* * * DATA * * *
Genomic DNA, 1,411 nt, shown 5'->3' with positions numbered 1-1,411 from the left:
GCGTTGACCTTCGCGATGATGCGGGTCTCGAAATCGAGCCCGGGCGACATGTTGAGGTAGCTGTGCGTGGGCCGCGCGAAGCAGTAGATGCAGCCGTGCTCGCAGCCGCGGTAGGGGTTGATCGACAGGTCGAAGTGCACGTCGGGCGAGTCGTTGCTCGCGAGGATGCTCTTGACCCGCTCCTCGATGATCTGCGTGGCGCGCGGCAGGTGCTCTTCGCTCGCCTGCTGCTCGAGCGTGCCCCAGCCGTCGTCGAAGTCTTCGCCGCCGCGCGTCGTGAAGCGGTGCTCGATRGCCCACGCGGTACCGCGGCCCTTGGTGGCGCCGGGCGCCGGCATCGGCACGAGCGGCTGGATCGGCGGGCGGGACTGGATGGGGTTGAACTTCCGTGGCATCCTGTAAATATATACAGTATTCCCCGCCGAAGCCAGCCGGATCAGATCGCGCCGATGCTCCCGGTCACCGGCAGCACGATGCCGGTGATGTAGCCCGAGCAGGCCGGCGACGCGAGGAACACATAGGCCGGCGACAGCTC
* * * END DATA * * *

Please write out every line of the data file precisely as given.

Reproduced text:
Genomic DNA, 1,411 nt, shown 5'->3' with positions numbered 1-1,411 from the left:
GCGTTGACCTTCGCGATGATGCGGGTCTCGAAATCGAGCCCGGGCGACATGTTGAGGTAGCTGTGCGTGGGCCGCGCGAAGCAGTAGATGCAGCCGTGCTCGCAGCCGCGGTAGGGGTTGATCGACAGGTCGAAGTGCACGTCGGGCGAGTCGTTGCTCGCGAGGATGCTCTTGACCCGCTCCTCGATGATCTGCGTGGCGCGCGGCAGGTGCTCTTCGCTCGCCTGCTGCTCGAGCGTGCCCCAGCCGTCGTCGAAGTCTTCGCCGCCGCGCGTCGTGAAGCGGTGCTCGATRGCCCACGCGGTACCGCGGCCCTTGGTGGCGCCGGGCGCCGGCATCGGCACGAGCGGCTGGATCGGCGGGCGGGACTGGATGGGGTTGAACTTCCGTGGCATCCTGTAAATATATACAGTATTCCCCGCCGAAGCCAGCCGGATCAGATCGCGCCGATGCTCCCGGTCACCGGCAGCACGATGCCGGTGATGTAGCCCGAGCAGGCCGGCGACGCGAGGAACACATAGGCCGGCGACAGCTC